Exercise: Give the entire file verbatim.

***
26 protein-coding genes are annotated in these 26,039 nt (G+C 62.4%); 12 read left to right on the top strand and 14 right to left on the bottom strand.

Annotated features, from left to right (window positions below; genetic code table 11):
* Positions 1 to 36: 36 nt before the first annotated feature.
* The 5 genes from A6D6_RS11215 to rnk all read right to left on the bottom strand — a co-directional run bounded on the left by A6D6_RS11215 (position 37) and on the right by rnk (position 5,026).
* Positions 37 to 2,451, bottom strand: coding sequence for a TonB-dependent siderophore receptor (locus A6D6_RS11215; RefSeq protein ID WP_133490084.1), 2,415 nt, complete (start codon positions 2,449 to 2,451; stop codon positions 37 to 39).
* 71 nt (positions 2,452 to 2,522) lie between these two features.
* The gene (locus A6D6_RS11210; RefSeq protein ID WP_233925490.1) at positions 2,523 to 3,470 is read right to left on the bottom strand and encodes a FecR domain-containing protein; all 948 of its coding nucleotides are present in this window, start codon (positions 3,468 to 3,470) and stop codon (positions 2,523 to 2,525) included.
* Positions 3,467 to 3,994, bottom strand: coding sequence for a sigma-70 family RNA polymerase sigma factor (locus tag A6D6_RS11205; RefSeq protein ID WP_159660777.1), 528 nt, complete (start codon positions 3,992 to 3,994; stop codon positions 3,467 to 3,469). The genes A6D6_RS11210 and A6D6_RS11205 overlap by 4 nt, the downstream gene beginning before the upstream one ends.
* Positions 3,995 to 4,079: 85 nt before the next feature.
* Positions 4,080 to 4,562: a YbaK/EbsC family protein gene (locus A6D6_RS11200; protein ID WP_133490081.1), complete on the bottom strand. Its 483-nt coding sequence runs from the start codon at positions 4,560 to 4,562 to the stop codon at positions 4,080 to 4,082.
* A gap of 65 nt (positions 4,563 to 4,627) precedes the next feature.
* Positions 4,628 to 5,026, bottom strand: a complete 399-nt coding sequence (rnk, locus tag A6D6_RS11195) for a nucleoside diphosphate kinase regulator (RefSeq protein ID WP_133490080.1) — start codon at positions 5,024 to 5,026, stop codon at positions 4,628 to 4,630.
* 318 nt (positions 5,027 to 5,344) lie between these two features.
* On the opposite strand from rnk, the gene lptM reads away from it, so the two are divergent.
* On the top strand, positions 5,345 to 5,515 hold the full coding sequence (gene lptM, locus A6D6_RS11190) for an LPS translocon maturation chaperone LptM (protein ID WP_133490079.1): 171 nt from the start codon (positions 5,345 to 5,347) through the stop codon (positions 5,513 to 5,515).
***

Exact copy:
26 protein-coding genes are annotated in these 26,039 nt (G+C 62.4%); 12 read left to right on the top strand and 14 right to left on the bottom strand.

Annotated features, from left to right (window positions below; genetic code table 11):
* Positions 1 to 36: 36 nt before the first annotated feature.
* The 5 genes from A6D6_RS11215 to rnk all read right to left on the bottom strand — a co-directional run bounded on the left by A6D6_RS11215 (position 37) and on the right by rnk (position 5,026).
* Positions 37 to 2,451, bottom strand: coding sequence for a TonB-dependent siderophore receptor (locus A6D6_RS11215; RefSeq protein ID WP_133490084.1), 2,415 nt, complete (start codon positions 2,449 to 2,451; stop codon positions 37 to 39).
* 71 nt (positions 2,452 to 2,522) lie between these two features.
* The gene (locus A6D6_RS11210; RefSeq protein ID WP_233925490.1) at positions 2,523 to 3,470 is read right to left on the bottom strand and encodes a FecR domain-containing protein; all 948 of its coding nucleotides are present in this window, start codon (positions 3,468 to 3,470) and stop codon (positions 2,523 to 2,525) included.
* Positions 3,467 to 3,994, bottom strand: coding sequence for a sigma-70 family RNA polymerase sigma factor (locus tag A6D6_RS11205; RefSeq protein ID WP_159660777.1), 528 nt, complete (start codon positions 3,992 to 3,994; stop codon positions 3,467 to 3,469). The genes A6D6_RS11210 and A6D6_RS11205 overlap by 4 nt, the downstream gene beginning before the upstream one ends.
* Positions 3,995 to 4,079: 85 nt before the next feature.
* Positions 4,080 to 4,562: a YbaK/EbsC family protein gene (locus A6D6_RS11200; protein ID WP_133490081.1), complete on the bottom strand. Its 483-nt coding sequence runs from the start codon at positions 4,560 to 4,562 to the stop codon at positions 4,080 to 4,082.
* A gap of 65 nt (positions 4,563 to 4,627) precedes the next feature.
* Positions 4,628 to 5,026, bottom strand: a complete 399-nt coding sequence (rnk, locus tag A6D6_RS11195) for a nucleoside diphosphate kinase regulator (RefSeq protein ID WP_133490080.1) — start codon at positions 5,024 to 5,026, stop codon at positions 4,628 to 4,630.
* 318 nt (positions 5,027 to 5,344) lie between these two features.
* On the opposite strand from rnk, the gene lptM reads away from it, so the two are divergent.
* On the top strand, positions 5,345 to 5,515 hold the full coding sequence (gene lptM, locus A6D6_RS11190) for an LPS translocon maturation chaperone LptM (protein ID WP_133490079.1): 171 nt from the start codon (positions 5,345 to 5,347) through the stop codon (positions 5,513 to 5,515).